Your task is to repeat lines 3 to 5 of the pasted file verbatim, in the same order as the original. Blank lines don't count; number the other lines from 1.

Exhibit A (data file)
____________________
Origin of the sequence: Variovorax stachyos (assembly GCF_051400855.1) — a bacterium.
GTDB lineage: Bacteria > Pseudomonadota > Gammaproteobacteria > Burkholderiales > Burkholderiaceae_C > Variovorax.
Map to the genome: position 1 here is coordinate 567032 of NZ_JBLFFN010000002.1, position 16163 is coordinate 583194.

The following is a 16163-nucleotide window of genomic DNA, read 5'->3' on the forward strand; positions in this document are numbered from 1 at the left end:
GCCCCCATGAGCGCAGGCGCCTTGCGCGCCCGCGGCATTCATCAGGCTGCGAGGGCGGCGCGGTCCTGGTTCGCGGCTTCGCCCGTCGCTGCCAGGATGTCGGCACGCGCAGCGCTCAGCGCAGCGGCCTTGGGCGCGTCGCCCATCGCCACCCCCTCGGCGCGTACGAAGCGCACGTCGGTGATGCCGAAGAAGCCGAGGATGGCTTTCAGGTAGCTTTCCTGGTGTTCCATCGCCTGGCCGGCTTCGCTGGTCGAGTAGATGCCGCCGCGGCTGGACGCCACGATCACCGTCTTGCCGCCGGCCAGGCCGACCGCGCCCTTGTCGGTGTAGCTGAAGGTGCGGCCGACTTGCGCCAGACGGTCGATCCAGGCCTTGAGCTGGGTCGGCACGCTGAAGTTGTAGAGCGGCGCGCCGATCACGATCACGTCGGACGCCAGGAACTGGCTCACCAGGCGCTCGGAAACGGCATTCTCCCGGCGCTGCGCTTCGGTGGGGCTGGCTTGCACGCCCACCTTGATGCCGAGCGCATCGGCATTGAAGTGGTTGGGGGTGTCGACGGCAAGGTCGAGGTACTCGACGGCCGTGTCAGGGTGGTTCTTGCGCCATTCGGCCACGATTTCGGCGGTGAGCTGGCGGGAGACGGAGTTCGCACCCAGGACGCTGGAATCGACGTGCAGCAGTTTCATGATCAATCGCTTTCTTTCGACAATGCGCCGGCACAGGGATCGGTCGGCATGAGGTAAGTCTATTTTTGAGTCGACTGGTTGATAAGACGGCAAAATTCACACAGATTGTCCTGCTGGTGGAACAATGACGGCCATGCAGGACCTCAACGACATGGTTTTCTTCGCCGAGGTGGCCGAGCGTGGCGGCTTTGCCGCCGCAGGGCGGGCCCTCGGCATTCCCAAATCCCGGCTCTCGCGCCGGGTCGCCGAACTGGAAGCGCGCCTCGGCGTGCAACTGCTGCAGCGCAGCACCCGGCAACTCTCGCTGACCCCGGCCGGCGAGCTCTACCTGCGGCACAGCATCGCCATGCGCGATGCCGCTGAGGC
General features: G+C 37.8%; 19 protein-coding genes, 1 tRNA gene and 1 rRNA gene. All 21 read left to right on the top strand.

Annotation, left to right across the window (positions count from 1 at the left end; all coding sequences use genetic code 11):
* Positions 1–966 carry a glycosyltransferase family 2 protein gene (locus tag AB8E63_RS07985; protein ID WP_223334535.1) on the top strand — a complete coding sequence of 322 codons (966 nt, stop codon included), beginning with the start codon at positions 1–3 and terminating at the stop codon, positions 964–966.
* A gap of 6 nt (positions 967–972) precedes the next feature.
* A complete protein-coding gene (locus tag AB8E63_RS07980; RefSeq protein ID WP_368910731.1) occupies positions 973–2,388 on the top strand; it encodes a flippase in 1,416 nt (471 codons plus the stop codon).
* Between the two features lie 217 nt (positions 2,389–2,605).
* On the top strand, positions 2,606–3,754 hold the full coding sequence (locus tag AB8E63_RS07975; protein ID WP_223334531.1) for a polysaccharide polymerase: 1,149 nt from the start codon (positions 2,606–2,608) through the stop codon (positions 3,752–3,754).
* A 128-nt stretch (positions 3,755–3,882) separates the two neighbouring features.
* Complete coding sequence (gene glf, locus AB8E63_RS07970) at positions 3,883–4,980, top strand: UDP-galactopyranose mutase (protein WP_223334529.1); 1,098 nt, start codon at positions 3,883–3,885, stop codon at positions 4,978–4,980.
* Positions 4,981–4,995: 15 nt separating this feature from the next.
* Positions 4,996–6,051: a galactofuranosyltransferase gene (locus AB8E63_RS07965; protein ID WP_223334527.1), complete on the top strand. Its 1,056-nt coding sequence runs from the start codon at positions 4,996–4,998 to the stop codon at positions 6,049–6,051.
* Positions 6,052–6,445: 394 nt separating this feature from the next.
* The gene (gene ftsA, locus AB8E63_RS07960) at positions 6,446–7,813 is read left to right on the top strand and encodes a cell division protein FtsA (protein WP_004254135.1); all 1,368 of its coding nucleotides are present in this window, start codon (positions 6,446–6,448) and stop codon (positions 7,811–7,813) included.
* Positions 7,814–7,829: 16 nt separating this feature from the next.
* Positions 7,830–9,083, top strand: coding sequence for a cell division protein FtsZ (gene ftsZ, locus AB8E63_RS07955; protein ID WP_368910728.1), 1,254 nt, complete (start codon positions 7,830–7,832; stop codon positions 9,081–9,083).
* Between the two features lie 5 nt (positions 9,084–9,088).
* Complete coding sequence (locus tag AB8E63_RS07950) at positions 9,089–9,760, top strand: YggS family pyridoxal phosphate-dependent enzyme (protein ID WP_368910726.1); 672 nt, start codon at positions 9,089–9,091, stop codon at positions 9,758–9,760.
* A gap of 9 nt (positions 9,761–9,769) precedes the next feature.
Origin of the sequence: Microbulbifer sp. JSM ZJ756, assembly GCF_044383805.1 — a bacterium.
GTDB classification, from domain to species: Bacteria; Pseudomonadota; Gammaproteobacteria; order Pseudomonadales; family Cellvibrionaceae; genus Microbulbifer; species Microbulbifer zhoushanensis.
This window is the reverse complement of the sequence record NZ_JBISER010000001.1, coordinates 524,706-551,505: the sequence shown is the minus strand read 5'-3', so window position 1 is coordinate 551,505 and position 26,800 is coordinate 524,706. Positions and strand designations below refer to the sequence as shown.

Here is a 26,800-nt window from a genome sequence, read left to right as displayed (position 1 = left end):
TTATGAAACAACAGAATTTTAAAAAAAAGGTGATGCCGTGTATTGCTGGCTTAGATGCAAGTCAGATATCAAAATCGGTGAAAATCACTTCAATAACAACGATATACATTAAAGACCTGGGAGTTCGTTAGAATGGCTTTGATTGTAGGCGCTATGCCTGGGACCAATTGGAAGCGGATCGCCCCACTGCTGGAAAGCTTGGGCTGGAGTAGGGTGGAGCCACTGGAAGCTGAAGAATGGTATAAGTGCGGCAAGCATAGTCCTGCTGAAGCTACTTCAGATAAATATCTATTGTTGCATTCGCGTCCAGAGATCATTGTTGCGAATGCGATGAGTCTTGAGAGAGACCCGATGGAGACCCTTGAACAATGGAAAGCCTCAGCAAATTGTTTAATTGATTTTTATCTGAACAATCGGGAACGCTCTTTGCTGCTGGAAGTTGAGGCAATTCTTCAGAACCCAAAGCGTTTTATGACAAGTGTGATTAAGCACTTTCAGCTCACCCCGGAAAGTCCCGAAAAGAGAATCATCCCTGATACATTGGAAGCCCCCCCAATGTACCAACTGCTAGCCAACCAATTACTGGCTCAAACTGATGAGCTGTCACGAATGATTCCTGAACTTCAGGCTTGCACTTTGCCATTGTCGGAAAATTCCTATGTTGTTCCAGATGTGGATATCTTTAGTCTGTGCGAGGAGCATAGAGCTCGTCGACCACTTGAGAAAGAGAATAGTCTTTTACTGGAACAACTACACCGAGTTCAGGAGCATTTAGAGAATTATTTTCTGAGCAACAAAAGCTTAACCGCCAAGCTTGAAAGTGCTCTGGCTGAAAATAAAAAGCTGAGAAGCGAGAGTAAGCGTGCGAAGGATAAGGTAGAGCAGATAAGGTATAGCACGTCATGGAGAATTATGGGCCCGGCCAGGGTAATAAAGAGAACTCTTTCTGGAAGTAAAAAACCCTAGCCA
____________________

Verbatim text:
Map to the genome: position 1 here is coordinate 567032 of NZ_JBLFFN010000002.1, position 16163 is coordinate 583194.

The following is a 16163-nucleotide window of genomic DNA, read 5'->3' on the forward strand; positions in this document are numbered from 1 at the left end:
GCCCCCATGAGCGCAGGCGCCTTGCGCGCCCGCGGCATTCATCAGGCTGCGAGGGCGGCGCGGTCCTGGTTCGCGGCTTCGCCCGTCGCTGCCAGGATGTCGGCACGCGCAGCGCTCAGCGCAGCGGCCTTGGGCGCGTCGCCCATCGCCACCCCCTCGGCGCGTACGAAGCGCACGTCGGTGATGCCGAAGAAGCCGAGGATGGCTTTCAGGTAGCTTTCCTGGTGTTCCATCGCCTGGCCGGCTTCGCTGGTCGAGTAGATGCCGCCGCGGCTGGACGCCACGATCACCGTCTTGCCGCCGGCCAGGCCGACCGCGCCCTTGTCGGTGTAGCTGAAGGTGCGGCCGACTTGCGCCAGACGGTCGATCCAGGCCTTGAGCTGGGTCGGCACGCTGAAGTTGTAGAGCGGCGCGCCGATCACGATCACGTCGGACGCCAGGAACTGGCTCACCAGGCGCTCGGAAACGGCATTCTCCCGGCGCTGCGCTTCGGTGGGGCTGGCTTGCACGCCCACCTTGATGCCGAGCGCATCGGCATTGAAGTGGTTGGGGGTGTCGACGGCAAGGTCGAGGTACTCGACGGCCGTGTCAGGGTGGTTCTTGCGCCATTCGGCCACGATTTCGGCGGTGAGCTGGCGGGAGACGGAGTTCGCACCCAGGACGCTGGAATCGACGTGCAGCAGTTTCATGATCAATCGCTTTCTTTCGACAATGCGCCGGCACAGGGATCGGTCGGCATGAGGTAAGTCTATTTTTGAGTCGACTGGTTGATAAGACGGCAAAATTCACACAGATTGTCCTGCTGGTGGAACAATGACGGCCATGCAGGACCTCAACGACATGGTTTTCTTCGCCGAGGTGGCCGAGCGTGGCGGCTTTGCCGCCGCAGGGCGGGCCCTCGGCATTCCCAAATCCCGGCTCTCGCGCCGGGTCGCCGAACTGGAAGCGCGCCTCGGCGTGCAACTGCTGCAGCGCAGCACCCGGCAACTCTCGCTGACCCCGGCCGGCGAGCTCTACCTGCGGCACAGCATCGCCATGCGCGATGCCGCTGAGGC